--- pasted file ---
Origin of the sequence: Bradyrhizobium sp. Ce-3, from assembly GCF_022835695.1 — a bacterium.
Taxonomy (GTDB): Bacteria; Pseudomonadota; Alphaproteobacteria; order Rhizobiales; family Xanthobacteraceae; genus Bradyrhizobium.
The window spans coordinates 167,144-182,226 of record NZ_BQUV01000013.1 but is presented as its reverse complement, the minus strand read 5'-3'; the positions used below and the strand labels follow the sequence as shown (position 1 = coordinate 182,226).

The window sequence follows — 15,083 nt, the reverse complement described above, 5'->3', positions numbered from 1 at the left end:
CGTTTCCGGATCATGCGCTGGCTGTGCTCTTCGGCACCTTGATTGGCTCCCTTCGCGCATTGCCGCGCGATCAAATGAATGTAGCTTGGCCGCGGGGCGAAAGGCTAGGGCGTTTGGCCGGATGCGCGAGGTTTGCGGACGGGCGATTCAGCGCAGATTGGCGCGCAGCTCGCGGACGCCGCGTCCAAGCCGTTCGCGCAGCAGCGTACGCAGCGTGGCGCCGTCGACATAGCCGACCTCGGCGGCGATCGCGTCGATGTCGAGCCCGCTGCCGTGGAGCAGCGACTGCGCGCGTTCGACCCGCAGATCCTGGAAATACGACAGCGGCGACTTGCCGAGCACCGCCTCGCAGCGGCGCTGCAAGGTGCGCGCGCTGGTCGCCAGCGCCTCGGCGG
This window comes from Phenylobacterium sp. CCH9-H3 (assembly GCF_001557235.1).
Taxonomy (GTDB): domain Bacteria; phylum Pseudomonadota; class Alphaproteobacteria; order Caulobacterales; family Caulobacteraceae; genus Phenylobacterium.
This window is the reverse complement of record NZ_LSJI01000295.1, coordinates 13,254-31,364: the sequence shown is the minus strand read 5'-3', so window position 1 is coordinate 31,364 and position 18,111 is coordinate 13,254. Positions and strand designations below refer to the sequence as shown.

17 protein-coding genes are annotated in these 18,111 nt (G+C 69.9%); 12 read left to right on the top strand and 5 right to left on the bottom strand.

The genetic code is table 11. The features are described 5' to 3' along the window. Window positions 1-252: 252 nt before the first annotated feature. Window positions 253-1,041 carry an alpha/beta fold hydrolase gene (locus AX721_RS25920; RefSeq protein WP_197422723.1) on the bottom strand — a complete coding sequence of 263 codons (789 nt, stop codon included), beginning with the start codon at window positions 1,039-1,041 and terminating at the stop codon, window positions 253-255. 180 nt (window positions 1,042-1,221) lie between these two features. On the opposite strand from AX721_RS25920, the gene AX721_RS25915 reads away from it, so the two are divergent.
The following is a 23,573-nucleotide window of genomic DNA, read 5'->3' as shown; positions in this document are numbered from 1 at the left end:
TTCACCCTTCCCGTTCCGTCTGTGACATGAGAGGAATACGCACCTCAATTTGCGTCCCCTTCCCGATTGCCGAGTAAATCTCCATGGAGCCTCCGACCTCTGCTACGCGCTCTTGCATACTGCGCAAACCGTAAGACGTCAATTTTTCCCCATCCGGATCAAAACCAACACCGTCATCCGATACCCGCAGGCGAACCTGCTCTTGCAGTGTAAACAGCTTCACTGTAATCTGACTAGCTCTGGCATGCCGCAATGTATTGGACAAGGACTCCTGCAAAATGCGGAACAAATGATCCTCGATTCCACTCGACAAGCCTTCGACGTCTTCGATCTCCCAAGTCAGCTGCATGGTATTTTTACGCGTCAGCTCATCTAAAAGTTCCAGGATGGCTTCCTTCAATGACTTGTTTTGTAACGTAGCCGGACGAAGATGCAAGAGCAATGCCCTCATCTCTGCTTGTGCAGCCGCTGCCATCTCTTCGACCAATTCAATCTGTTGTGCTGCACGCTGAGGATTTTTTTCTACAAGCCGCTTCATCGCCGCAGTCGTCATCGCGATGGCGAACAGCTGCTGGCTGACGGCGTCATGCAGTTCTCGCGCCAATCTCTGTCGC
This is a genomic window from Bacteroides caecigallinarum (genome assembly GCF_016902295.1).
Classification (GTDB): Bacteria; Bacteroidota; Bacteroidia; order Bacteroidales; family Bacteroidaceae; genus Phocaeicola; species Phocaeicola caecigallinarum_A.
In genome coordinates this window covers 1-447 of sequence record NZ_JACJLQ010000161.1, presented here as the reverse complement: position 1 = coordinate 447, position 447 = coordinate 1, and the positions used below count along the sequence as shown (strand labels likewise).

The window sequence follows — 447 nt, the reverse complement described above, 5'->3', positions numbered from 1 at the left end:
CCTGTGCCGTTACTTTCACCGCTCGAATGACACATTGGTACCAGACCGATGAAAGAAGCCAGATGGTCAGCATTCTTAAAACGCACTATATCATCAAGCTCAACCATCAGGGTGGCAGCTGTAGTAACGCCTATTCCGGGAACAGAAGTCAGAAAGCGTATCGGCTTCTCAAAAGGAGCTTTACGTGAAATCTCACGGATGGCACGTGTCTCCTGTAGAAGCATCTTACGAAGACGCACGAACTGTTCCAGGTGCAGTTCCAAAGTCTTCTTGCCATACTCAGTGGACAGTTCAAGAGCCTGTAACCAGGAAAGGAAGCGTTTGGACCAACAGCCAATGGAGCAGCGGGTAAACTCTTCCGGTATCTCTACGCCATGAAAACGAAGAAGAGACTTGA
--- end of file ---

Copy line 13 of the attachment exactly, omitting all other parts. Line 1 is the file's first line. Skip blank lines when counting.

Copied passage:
This is a genomic window from Bacteroides caecigallinarum (genome assembly GCF_016902295.1).